Spring Showcase shows brilliance of students, new season brings fresh talent

Hang on for a minute...we're trying to find some more stories you might like.


Email This Story






The Performing Arts Office often host events to expose the diverse talents of Suffolk’s students, whether they are musicians, dancers, or actors. One of these is the annual Spring Showcase which featured four original, one-act shows, written, directed, and performed entirely by Suffolk students.

This year’s performances explored different scenarios and characters, from comedic murder to dynamic literary adoptions, shown in the intimate black box setting of the Donahue studio theatre. The Showcase opened with “Hum’s Girls,” written and directed by student Ingrid Oslund.

The piece was an adoption of Vladimir Nabokov’s novel Lolita and opens with a dark Lana Del Rey ballad, exhibiting a somber mood throughout the room. The characters complicated relationships quickly develop and the plot had clearly captivated the attention of the room with its scandalous nature; the story of an older man who finds beauty in preteen-age girls.

The next act, For Every Reason, Rhythm, and Rhyme, offered light comedy to brighten the mood after the previous performance. The piece was written and directed by Marina Silva, and examines characters who frequent a local coffee shop. The strong personalities of the characters, such as 12-year-old girl and a successful business man, are easily relatable to people we may potentially meet in our  daily lives.

Although there was humor, there are also serious, realistic undertones in the conversations. The barista often references her drinking habit while the business man ponders if he has enough love and vibrancy in his life while continually asking for a cup of black coffee, only to end up asking for cream each time.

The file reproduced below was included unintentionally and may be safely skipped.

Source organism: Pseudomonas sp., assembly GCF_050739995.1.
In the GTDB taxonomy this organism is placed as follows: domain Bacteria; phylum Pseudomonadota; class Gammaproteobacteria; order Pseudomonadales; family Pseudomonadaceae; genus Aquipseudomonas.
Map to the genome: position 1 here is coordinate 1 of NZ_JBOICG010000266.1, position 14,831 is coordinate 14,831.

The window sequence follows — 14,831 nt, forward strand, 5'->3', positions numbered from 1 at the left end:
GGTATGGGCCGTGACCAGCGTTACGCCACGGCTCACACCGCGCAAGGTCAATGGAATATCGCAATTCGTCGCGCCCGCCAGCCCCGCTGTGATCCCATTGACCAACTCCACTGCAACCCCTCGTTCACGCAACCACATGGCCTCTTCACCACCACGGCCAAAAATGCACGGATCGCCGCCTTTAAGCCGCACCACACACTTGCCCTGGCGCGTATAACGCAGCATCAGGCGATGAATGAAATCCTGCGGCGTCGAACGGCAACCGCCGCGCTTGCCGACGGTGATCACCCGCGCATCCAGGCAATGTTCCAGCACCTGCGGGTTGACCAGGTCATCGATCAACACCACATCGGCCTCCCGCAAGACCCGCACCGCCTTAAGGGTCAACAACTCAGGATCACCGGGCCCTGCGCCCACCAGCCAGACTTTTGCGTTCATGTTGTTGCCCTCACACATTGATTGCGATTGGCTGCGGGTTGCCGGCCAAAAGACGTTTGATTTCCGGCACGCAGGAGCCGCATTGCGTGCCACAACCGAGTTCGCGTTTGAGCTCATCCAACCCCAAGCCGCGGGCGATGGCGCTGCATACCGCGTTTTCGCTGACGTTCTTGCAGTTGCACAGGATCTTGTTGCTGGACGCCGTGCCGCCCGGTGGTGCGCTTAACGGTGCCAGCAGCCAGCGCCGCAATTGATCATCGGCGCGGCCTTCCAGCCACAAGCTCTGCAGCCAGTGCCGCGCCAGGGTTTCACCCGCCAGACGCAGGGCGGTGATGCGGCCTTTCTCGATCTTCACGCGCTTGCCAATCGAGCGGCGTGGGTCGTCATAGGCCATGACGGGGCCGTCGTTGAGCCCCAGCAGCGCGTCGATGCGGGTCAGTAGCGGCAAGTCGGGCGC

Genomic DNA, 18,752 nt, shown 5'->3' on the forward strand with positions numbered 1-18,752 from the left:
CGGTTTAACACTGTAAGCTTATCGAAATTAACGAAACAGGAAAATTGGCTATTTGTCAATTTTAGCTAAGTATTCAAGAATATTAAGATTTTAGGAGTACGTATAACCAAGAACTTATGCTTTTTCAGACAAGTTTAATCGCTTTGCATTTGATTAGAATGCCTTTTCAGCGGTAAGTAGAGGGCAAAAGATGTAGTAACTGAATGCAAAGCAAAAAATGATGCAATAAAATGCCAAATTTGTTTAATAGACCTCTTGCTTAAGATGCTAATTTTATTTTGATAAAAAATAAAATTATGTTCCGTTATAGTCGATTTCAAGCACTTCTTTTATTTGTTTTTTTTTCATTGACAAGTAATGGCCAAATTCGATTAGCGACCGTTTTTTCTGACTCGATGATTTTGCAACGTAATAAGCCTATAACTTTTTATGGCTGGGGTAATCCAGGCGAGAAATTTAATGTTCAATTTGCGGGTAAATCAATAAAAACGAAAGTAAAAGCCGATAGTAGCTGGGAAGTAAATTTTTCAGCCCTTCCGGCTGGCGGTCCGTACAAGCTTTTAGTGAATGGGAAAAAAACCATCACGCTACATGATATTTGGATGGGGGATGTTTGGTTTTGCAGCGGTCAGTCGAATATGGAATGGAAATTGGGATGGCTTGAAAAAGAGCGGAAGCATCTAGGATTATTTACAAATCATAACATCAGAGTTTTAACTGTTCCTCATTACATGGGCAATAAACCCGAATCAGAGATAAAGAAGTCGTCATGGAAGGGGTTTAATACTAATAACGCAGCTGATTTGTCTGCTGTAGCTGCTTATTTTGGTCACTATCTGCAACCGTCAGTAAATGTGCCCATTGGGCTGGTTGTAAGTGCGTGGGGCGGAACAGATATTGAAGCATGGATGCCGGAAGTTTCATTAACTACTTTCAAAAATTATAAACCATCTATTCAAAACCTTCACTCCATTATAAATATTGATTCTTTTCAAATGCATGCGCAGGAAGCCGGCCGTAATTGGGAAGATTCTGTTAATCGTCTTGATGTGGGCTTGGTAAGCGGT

Another literary adoption is presented in the third act, “Hamlet Submerged” by Robert Rejek and directed by Andrew Pinto. The act begins with the opening scene of “Hamlet,” yet quickly differentiates itself from the original play when the characters face sudden obstacles as their paper lives are being destroyed by rising waters.

The act examines different angles of a timeless story by jumping to different scenes as well as literal parts of the book such as the cover page or the binding. The use of a singular roll of paper, cascading from the ceiling to the floor allowed the actors to create the illusion that they were truly engulfed in the quickly sinking pages of the story.

The final performance was “Playing Dead.” Written by Tom Martin and directed by Laurie Riihimaki, the act ended the showcase on a highly comical note, playing out the antics of two teenagers left alone with a dead body. As the scene progresses, more and more characters enter to pose more laughable obstacles for the two teens, while incorporating Ke$ha’s pop tunes and frequent Mythbusters references.

The scene ends with a literal explosion as the two main characters discover their initial assumptions regarding a “suspicious package” were correct all along. The showcase overall affected not only those who attended, but also the writers and actors.

“It was so interesting to see the general growth during the process, of the script, the actors, scale, and focus. It has reminded me that every moment on stage was deliberate in every show that I see,” said director and senior Andrew Pinto.

Print Friendly, PDF & Email